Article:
The formation of the Pennine CL placed Ashton; Stayley and Micklehurst in the Championship division. Stayley’s performance was outstanding, and they were rewarded with promotion to the Premiership. Professional Hamza Nadeem was a key man – picking up 45 wickets at a miserly cost of 8 runs each. It will be interesting to see how the Oxford Street club adapt to the higher level next year. Ashton had their best season in many years, and efforts put into the junior section have certainly borne fruit. Fielding a team of 9 home grown players, Ashton reached the final of the Tanner Cup and despite succumbing to Premiership Crompton can be satisfied with a season which saw them end up in 4th place, and only just missing out on a chance of promotion through the play off game. The key to Ashton’s progress was the bowling with Brad Woolley, (50 victims), pro Chami Edirisinghe, (38) and newcomer Suhaib Khan, (36), probably the most potent attack in the Division.

Micklehurst toiled all season, eventually finishing at the foot of the table, but in a struggling side the performance of Jake Cauldwell, (41 victims and nearly 300 runs) was praiseworthy. The only sour note in the PCL season surrounded issues of discipline, with things brought to a head in the season closing game between Friarmere and Moorside. The umpires abandoned the game after 7 overs on the grounds of “player behaviour”. Clearly conduct on the field is something which will concentrate the minds of administrators this winter.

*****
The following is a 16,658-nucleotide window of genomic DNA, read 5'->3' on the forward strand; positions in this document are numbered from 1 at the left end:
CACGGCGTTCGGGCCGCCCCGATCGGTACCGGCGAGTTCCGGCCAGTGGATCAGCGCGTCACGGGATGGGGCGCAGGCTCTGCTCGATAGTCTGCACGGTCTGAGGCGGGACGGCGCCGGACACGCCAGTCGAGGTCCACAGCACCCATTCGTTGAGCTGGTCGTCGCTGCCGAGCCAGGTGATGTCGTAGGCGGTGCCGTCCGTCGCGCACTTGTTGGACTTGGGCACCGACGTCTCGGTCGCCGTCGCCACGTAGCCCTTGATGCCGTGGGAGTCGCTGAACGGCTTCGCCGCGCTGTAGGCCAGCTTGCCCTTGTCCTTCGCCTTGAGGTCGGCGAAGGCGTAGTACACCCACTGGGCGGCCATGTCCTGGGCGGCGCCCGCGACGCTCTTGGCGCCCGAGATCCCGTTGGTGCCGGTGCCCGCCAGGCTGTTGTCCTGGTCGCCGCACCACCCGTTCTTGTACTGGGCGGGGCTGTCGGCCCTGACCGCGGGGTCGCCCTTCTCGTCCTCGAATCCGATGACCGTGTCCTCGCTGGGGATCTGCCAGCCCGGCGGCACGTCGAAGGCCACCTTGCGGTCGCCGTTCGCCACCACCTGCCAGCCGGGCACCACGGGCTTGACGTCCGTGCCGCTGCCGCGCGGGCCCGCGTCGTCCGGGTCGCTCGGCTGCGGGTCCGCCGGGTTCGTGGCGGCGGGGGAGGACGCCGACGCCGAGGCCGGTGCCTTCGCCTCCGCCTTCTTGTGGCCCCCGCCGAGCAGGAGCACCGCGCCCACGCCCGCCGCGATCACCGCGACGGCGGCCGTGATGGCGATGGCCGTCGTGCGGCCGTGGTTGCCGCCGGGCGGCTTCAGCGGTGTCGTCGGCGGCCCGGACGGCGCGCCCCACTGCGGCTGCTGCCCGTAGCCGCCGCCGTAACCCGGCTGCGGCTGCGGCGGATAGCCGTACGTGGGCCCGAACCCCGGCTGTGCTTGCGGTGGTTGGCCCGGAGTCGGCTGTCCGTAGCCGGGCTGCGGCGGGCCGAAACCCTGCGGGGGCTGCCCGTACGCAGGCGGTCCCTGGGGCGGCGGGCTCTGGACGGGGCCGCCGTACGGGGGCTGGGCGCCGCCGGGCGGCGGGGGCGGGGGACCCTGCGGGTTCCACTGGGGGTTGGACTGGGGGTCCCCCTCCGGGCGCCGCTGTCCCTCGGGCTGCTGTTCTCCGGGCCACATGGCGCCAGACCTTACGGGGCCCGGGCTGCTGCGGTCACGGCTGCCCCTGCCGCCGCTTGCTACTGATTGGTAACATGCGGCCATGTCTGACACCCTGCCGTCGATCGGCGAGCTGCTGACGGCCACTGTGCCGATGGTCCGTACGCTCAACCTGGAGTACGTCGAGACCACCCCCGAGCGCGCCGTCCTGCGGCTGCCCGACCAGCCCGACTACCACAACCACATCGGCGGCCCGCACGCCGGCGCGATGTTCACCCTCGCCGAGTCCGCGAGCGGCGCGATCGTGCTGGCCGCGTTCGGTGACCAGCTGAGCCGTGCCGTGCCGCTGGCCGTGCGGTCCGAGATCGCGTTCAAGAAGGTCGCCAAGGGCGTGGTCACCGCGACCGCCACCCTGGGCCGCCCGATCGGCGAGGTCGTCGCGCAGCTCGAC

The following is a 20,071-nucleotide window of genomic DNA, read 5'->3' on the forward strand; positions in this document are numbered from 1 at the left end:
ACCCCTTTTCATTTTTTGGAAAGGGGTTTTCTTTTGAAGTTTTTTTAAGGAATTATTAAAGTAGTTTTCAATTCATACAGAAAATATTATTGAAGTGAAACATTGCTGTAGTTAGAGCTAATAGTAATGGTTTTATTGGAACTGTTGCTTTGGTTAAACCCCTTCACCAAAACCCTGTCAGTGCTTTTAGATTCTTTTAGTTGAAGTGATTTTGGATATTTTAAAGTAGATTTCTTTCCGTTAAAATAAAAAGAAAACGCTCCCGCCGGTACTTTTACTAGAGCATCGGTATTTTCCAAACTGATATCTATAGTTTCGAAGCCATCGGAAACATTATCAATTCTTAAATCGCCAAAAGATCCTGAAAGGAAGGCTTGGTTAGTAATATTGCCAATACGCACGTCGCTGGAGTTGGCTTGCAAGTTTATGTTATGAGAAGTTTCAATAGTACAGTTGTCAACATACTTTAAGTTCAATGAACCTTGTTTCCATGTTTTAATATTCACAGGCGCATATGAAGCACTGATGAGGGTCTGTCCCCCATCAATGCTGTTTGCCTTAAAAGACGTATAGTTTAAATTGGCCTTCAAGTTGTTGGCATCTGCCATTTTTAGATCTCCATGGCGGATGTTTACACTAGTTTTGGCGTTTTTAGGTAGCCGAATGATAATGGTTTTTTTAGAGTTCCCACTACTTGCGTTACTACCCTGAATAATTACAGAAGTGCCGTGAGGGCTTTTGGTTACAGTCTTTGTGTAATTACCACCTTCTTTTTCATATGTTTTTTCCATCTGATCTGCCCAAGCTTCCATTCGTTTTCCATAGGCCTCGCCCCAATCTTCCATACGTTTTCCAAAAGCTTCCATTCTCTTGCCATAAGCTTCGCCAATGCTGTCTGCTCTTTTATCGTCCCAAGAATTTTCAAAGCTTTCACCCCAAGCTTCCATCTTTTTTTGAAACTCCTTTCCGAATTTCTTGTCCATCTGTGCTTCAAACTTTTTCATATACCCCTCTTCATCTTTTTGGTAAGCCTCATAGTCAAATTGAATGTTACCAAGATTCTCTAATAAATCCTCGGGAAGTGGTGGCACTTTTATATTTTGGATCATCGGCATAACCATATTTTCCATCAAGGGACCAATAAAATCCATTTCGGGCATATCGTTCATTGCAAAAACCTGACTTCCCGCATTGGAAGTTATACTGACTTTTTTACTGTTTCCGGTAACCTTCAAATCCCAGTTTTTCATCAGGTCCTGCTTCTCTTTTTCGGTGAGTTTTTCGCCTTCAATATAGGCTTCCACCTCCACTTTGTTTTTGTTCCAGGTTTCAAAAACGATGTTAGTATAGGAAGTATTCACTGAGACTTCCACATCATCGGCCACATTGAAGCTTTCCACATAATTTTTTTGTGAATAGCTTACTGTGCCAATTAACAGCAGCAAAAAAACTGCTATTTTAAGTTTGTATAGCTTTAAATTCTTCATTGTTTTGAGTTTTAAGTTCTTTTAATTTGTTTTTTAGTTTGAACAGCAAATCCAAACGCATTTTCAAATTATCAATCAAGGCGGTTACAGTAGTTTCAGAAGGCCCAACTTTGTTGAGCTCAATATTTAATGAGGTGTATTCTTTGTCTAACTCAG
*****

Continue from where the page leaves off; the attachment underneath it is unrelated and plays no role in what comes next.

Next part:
The race for the Derbyshire and Cheshire League title went to the last day. Broadbottom, Hawk Green and Dinting, (hoping to retain the title they captured in 2015), were all in the race. With a 3 point advantage Broadbottom held the upper hand knowing that a victory over Tintwistle would secure the trophy. The win was achieved leaving the Hill End Lane club title winners.

In Division 2 it was a season of consolidation locally, although Stalybridge St Pauls, in their first season after switching from the Cheshire Alliance, will be satisfied with a mid table spot.
So the season has drawn to a close. Undoubtedly Clubs are already planning for 2017 when the changes in the leagues set-up will have bedded in – hopefully the teething problems will have been ironed out. Cricket has a strong base in Tameside and Glossop – and one championship title; two county cups and three promotions at first team level in 2016 show that locally there is much to celebrate. It should also be remembered that the strength of cricket in the area is also underpinned by the seconds XI’s and junior set-ups at all our Clubs.